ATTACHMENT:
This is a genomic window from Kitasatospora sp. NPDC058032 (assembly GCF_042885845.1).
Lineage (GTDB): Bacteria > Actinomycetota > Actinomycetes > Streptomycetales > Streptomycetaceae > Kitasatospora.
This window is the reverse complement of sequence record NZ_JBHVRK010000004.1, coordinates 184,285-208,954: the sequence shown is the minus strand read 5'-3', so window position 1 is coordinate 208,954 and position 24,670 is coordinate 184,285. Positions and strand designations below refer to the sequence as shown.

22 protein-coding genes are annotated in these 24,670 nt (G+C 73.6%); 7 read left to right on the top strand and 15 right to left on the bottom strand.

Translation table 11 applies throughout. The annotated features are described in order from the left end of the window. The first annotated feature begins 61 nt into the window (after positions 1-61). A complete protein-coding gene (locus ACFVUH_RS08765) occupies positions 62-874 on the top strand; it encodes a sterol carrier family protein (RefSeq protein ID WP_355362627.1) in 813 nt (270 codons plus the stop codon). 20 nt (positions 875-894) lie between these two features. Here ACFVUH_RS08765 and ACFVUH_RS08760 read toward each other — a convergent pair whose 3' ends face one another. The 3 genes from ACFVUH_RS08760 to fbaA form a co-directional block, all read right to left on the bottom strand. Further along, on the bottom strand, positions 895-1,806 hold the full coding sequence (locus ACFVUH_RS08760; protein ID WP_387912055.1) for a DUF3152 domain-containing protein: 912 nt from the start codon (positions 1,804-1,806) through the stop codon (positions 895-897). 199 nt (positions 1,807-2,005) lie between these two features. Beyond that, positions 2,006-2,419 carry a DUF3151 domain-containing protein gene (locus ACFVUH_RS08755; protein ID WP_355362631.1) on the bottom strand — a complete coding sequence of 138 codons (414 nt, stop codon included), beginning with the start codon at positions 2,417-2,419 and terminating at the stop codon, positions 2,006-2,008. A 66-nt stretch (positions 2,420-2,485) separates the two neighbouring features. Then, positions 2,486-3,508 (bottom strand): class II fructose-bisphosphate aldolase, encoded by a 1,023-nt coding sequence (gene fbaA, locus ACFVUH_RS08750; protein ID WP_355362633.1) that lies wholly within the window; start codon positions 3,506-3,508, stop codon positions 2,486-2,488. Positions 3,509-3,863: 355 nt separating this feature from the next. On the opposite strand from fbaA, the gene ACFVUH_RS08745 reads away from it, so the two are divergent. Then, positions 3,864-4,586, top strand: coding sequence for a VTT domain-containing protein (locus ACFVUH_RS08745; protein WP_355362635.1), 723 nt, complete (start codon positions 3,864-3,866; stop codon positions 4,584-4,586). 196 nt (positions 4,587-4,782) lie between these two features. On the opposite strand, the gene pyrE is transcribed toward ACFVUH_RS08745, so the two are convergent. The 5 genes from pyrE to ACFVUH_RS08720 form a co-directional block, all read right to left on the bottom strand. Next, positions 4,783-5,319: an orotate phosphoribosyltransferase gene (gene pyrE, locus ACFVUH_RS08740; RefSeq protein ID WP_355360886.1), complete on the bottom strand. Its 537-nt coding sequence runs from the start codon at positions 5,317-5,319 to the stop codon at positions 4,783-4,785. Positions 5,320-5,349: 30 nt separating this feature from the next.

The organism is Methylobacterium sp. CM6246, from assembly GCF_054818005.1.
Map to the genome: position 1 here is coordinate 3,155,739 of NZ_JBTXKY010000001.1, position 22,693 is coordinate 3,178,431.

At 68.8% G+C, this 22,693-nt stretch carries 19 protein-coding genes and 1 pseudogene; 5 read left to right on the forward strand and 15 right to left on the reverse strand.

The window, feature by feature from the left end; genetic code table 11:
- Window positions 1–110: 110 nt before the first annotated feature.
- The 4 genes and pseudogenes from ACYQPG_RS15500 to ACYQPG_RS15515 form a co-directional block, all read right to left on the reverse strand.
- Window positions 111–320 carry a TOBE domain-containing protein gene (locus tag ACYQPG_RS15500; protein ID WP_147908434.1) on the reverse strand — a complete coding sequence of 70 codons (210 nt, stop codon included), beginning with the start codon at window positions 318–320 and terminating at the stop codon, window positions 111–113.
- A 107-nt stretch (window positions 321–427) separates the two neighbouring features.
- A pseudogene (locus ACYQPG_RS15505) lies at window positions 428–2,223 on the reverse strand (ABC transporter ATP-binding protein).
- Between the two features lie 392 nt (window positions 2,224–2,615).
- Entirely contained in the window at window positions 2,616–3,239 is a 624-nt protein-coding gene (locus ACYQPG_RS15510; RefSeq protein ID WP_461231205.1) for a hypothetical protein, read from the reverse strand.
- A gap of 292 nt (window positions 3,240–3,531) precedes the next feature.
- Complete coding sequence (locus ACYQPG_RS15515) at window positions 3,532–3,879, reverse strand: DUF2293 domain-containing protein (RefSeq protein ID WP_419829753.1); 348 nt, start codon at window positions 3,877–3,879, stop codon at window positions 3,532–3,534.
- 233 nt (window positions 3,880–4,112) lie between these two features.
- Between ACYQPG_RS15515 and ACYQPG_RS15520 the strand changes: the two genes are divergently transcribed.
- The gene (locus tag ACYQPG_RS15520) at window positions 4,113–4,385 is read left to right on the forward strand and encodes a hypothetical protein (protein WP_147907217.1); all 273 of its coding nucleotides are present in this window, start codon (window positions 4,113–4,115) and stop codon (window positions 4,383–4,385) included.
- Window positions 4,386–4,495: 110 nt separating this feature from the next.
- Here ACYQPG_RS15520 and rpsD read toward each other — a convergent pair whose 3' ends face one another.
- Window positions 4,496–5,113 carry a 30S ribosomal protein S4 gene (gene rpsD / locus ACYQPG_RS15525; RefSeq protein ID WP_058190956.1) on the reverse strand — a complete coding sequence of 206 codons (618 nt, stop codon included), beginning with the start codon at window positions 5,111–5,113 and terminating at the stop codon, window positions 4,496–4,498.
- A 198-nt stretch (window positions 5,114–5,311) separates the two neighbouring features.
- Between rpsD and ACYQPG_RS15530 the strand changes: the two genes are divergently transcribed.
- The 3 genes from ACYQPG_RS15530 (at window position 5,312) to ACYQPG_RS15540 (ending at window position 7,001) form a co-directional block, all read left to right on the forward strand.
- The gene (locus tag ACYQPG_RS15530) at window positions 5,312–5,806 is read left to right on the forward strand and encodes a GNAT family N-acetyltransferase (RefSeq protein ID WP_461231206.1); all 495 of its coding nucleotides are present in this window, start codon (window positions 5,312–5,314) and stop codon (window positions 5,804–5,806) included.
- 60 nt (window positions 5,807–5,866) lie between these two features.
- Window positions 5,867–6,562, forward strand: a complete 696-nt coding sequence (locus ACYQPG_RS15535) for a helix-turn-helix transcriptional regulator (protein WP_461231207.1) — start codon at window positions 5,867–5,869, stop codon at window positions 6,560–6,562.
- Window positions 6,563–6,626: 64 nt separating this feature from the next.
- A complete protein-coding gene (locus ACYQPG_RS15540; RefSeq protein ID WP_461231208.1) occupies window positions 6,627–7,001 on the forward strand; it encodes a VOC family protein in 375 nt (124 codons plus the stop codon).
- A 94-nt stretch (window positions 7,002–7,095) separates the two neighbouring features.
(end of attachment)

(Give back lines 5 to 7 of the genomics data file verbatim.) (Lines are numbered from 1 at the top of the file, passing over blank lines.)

Translation table 11 applies throughout. The annotated features are described in order from the left end of the window. The first annotated feature begins 61 nt into the window (after positions 1-61). A complete protein-coding gene (locus ACFVUH_RS08765) occupies positions 62-874 on the top strand; it encodes a sterol carrier family protein (RefSeq protein ID WP_355362627.1) in 813 nt (270 codons plus the stop codon). 20 nt (positions 875-894) lie between these two features. Here ACFVUH_RS08765 and ACFVUH_RS08760 read toward each other — a convergent pair whose 3' ends face one another. The 3 genes from ACFVUH_RS08760 to fbaA form a co-directional block, all read right to left on the bottom strand. Further along, on the bottom strand, positions 895-1,806 hold the full coding sequence (locus ACFVUH_RS08760; protein ID WP_387912055.1) for a DUF3152 domain-containing protein: 912 nt from the start codon (positions 1,804-1,806) through the stop codon (positions 895-897). 199 nt (positions 1,807-2,005) lie between these two features. Beyond that, positions 2,006-2,419 carry a DUF3151 domain-containing protein gene (locus ACFVUH_RS08755; protein ID WP_355362631.1) on the bottom strand — a complete coding sequence of 138 codons (414 nt, stop codon included), beginning with the start codon at positions 2,417-2,419 and terminating at the stop codon, positions 2,006-2,008. A 66-nt stretch (positions 2,420-2,485) separates the two neighbouring features. Then, positions 2,486-3,508 (bottom strand): class II fructose-bisphosphate aldolase, encoded by a 1,023-nt coding sequence (gene fbaA, locus ACFVUH_RS08750; protein ID WP_355362633.1) that lies wholly within the window; start codon positions 3,506-3,508, stop codon positions 2,486-2,488. Positions 3,509-3,863: 355 nt separating this feature from the next. On the opposite strand from fbaA, the gene ACFVUH_RS08745 reads away from it, so the two are divergent. Then, positions 3,864-4,586, top strand: coding sequence for a VTT domain-containing protein (locus ACFVUH_RS08745; protein WP_355362635.1), 723 nt, complete (start codon positions 3,864-3,866; stop codon positions 4,584-4,586). 196 nt (positions 4,587-4,782) lie between these two features. On the opposite strand, the gene pyrE is transcribed toward ACFVUH_RS08745, so the two are convergent. The 5 genes from pyrE to ACFVUH_RS08720 form a co-directional block, all read right to left on the bottom strand. Next, positions 4,783-5,319: an orotate phosphoribosyltransferase gene (gene pyrE, locus ACFVUH_RS08740; RefSeq protein ID WP_355360886.1), complete on the bottom strand. Its 537-nt coding sequence runs from the start codon at positions 5,317-5,319 to the stop codon at positions 4,783-4,785. Positions 5,320-5,349: 30 nt separating this feature from the next.

The organism is Methylobacterium sp. CM6246, from assembly GCF_054818005.1.
Map to the genome: position 1 here is coordinate 3,155,739 of NZ_JBTXKY010000001.1, position 22,693 is coordinate 3,178,431.